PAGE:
# Predefined Algebras¶

The easiest way to get started with `clifford` is to use one of several predefined algebras:

• `g2`: 2D Euclidean, `Cl(2)`. See Quick Start (G2) for some examples.

• `g3`: 3D Euclidean, `Cl(3)`. See The Algebra Of Space (G3) for some examples.

• `g4`: 4D Euclidean, `Cl(4)`.

• `g2c`: Conformal space for G2, `Cl(3, 1)`. See Conformal Geometric Algebra for some examples.

• `g3c`: Conformal space for G3, `Cl(4, 1)`.

• `pga`: Projective space for G3 `Cl(3, 0, 1)`.

• `gac`: Geometric Algebra for Conics, `Cl(5, 3)`.

• `dpga`: Double PGA also referred to as the Mother Algebra, `Cl(4, 4)`.

• `dg3c`: Double Conformal Geometric Algebra, effectively two g3c algebras glued together `Cl(8, 2)`.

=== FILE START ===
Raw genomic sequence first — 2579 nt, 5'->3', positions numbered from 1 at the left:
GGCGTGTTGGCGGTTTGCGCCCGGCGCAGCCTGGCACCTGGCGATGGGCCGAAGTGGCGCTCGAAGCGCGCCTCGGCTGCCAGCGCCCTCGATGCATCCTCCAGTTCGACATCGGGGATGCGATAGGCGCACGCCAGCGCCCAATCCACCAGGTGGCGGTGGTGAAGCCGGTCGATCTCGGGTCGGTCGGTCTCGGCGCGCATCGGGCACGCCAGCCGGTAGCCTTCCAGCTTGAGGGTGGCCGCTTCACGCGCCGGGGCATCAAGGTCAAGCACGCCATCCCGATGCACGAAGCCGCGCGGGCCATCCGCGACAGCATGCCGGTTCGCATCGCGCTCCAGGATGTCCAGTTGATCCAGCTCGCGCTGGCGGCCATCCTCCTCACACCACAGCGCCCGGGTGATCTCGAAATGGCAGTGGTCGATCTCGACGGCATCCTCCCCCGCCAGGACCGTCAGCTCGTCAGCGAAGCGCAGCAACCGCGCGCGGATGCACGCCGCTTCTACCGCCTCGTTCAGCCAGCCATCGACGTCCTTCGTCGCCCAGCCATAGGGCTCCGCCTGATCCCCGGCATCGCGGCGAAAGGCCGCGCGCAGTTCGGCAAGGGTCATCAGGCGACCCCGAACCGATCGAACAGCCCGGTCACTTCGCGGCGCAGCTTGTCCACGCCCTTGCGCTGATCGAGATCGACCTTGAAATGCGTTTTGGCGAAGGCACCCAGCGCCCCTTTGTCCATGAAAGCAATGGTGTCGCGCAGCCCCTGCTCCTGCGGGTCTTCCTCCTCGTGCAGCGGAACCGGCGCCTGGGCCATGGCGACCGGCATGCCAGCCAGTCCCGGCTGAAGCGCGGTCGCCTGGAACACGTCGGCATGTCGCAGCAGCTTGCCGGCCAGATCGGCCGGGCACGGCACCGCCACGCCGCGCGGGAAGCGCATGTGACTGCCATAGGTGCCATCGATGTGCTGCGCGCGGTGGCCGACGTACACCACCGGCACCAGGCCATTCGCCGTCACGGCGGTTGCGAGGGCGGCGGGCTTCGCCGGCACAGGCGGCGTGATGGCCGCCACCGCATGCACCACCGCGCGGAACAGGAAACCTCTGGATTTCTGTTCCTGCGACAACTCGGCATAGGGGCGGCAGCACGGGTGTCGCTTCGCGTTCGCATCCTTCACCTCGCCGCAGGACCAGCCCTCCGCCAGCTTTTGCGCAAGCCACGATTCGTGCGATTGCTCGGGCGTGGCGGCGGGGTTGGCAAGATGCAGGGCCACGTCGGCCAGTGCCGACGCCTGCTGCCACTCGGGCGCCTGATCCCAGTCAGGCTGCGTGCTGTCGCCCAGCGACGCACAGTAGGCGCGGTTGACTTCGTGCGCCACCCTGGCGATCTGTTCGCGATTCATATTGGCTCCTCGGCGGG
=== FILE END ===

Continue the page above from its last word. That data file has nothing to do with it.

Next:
By using the pre-defined algebras in place of calling `Cl` directly, you will often find that your program starts up faster.

clifford.<predefined>.e<ijk>

All of these modules expose the basis blades as attributes, and can be used like so

```In [1]: from clifford import g2

In [2]: g2.e1 * g2.e2
Out[2]: (1^e12)
```

Additionally, they define the following attributes, which contain the return values of `clifford.Cl()`:

clifford.<predefined>.layout

The associated `clifford.Layout`

```In [3]: g2.layout
Out[3]:
Layout([1, 1],
ids=BasisVectorIds.ordered_integers(2),
names=['', 'e1', 'e2', 'e12'])
```

A shorthand for `Layout.blades()`

```In [4]: g2.blades
Out[4]: {'': 1, 'e1': (1^e1), 'e2': (1^e2), 'e12': (1^e12)}
```

For interactive use, it’s very handy to use `import *`

```In [5]: from clifford.g2 import *

In [6]: e1, e2, e12
Out[6]: ((1^e1), (1^e2), (1^e12))
```

For the conformal layouts `g2c` and `g3c`, the full contents of the `stuff` result of `clifford.conformalize()` is also exposed as members of the module.